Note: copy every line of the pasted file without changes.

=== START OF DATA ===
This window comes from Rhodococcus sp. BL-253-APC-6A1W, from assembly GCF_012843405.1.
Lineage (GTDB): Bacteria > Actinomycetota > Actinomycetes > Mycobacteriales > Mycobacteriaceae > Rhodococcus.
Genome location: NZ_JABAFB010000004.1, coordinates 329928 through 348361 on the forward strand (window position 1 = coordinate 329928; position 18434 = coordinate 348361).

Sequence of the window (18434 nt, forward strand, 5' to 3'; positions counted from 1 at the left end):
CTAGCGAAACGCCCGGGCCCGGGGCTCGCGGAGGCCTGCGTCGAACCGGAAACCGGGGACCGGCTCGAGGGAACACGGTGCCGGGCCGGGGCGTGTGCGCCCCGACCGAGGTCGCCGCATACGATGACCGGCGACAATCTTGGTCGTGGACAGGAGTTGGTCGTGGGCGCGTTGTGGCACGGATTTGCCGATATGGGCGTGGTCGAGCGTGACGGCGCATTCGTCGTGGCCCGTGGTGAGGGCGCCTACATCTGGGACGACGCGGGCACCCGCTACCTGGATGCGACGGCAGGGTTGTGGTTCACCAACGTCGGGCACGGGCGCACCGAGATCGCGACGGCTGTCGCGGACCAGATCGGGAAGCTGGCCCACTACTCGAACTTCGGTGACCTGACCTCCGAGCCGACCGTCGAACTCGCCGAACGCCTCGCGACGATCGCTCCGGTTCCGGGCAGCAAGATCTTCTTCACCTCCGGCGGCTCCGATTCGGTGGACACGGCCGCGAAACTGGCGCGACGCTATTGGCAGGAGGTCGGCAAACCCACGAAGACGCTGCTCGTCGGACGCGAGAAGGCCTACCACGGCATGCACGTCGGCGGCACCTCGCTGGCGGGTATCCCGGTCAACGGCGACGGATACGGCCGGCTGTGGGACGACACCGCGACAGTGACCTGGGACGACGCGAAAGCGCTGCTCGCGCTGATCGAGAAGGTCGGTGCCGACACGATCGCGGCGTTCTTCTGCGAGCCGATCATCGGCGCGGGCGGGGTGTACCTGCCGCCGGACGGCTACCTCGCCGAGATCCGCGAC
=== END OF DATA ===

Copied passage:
This window comes from Rhodococcus sp. BL-253-APC-6A1W, from assembly GCF_012843405.1.
Lineage (GTDB): Bacteria > Actinomycetota > Actinomycetes > Mycobacteriales > Mycobacteriaceae > Rhodococcus.
Genome location: NZ_JABAFB010000004.1, coordinates 329928 through 348361 on the forward strand (window position 1 = coordinate 329928; position 18434 = coordinate 348361).

Sequence of the window (18434 nt, forward strand, 5' to 3'; positions counted from 1 at the left end):
CTAGCGAAACGCCCGGGCCCGGGGCTCGCGGAGGCCTGCGTCGAACCGGAAACCGGGGACCGGCTCGAGGGAACACGGTGCCGGGCCGGGGCGTGTGCGCCCCGACCGAGGTCGCCGCATACGATGACCGGCGACAATCTTGGTCGTGGACAGGAGTTGGTCGTGGGCGCGTTGTGGCACGGATTTGCCGATATGGGCGTGGTCGAGCGTGACGGCGCATTCGTCGTGGCCCGTGGTGAGGGCGCCTACATCTGGGACGACGCGGGCACCCGCTACCTGGATGCGACGGCAGGGTTGTGGTTCACCAACGTCGGGCACGGGCGCACCGAGATCGCGACGGCTGTCGCGGACCAGATCGGGAAGCTGGCCCACTACTCGAACTTCGGTGACCTGACCTCCGAGCCGACCGTCGAACTCGCCGAACGCCTCGCGACGATCGCTCCGGTTCCGGGCAGCAAGATCTTCTTCACCTCCGGCGGCTCCGATTCGGTGGACACGGCCGCGAAACTGGCGCGACGCTATTGGCAGGAGGTCGGCAAACCCACGAAGACGCTGCTCGTCGGACGCGAGAAGGCCTACCACGGCATGCACGTCGGCGGCACCTCGCTGGCGGGTATCCCGGTCAACGGCGACGGATACGGCCGGCTGTGGGACGACACCGCGACAGTGACCTGGGACGACGCGAAAGCGCTGCTCGCGCTGATCGAGAAGGTCGGTGCCGACACGATCGCGGCGTTCTTCTGCGAGCCGATCATCGGCGCGGGCGGGGTGTACCTGCCGCCGGACGGCTACCTCGCCGAGATCCGCGAC